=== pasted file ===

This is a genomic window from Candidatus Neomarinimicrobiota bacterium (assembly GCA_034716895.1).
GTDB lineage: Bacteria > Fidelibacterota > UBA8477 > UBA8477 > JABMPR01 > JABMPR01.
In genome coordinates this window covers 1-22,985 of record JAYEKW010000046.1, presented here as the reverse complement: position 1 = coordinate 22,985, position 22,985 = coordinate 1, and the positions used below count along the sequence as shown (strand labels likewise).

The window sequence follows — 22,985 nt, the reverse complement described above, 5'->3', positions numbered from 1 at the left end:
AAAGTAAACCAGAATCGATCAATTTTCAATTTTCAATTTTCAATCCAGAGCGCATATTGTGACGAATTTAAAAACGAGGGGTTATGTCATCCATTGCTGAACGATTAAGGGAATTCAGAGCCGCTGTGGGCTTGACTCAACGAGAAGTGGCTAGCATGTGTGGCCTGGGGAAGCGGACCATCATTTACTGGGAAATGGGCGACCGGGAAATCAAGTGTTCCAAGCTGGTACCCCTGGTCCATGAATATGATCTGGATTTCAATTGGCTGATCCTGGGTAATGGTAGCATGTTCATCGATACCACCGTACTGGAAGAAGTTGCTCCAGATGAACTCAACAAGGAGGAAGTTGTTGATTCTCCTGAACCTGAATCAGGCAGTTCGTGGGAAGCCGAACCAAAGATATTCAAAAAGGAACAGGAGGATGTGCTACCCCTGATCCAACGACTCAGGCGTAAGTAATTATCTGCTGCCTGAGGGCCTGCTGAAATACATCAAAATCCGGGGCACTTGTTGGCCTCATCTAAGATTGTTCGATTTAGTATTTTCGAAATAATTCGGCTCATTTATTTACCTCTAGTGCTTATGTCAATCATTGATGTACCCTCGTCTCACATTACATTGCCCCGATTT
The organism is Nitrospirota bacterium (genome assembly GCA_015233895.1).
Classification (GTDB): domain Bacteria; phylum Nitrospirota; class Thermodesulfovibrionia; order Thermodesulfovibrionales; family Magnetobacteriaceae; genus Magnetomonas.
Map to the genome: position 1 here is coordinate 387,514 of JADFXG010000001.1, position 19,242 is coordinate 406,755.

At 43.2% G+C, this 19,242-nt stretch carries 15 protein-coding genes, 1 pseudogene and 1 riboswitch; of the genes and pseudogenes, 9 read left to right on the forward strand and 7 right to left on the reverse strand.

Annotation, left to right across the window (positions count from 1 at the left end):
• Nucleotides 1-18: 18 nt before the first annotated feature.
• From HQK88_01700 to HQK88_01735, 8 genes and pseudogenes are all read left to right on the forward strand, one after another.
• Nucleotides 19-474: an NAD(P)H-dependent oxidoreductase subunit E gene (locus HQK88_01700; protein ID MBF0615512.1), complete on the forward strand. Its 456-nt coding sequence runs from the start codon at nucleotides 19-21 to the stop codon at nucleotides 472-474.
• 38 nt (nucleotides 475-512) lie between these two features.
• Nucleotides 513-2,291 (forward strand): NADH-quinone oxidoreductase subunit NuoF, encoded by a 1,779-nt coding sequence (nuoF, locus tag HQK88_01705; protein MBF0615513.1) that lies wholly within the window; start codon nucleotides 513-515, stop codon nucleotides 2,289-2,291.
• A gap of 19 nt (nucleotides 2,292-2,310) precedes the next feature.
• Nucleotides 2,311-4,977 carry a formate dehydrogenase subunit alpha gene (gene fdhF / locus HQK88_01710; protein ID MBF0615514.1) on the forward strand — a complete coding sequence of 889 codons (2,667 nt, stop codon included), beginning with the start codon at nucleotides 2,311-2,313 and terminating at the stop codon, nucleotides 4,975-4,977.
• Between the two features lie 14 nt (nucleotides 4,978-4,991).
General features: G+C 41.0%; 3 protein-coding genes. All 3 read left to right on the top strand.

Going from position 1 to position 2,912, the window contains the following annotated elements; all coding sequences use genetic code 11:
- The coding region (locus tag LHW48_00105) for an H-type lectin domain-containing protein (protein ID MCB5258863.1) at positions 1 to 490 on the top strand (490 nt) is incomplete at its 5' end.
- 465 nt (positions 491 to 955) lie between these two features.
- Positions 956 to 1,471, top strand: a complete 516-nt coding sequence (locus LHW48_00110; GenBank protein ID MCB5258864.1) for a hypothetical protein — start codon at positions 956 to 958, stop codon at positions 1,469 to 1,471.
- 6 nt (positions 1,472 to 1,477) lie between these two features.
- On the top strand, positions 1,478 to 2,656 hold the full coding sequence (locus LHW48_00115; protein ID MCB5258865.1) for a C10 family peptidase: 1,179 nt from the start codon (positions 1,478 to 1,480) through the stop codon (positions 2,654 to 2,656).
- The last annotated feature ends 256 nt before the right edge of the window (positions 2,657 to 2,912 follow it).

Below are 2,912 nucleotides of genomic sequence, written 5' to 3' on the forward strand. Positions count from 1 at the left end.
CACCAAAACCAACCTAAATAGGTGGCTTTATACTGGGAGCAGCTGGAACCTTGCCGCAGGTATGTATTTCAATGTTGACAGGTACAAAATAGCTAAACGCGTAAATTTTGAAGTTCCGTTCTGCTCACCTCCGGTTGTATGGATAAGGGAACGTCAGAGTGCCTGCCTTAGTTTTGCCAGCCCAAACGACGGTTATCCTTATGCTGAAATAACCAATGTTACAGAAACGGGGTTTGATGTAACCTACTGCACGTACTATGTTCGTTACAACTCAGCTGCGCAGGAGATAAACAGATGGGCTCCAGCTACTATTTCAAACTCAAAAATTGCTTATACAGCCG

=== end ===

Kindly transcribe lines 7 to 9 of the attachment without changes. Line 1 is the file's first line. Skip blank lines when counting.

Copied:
Classification (GTDB): domain Bacteria; phylum Nitrospirota; class Thermodesulfovibrionia; order Thermodesulfovibrionales; family Magnetobacteriaceae; genus Magnetomonas.
Map to the genome: position 1 here is coordinate 387,514 of JADFXG010000001.1, position 19,242 is coordinate 406,755.

At 43.2% G+C, this 19,242-nt stretch carries 15 protein-coding genes, 1 pseudogene and 1 riboswitch; of the genes and pseudogenes, 9 read left to right on the forward strand and 7 right to left on the reverse strand.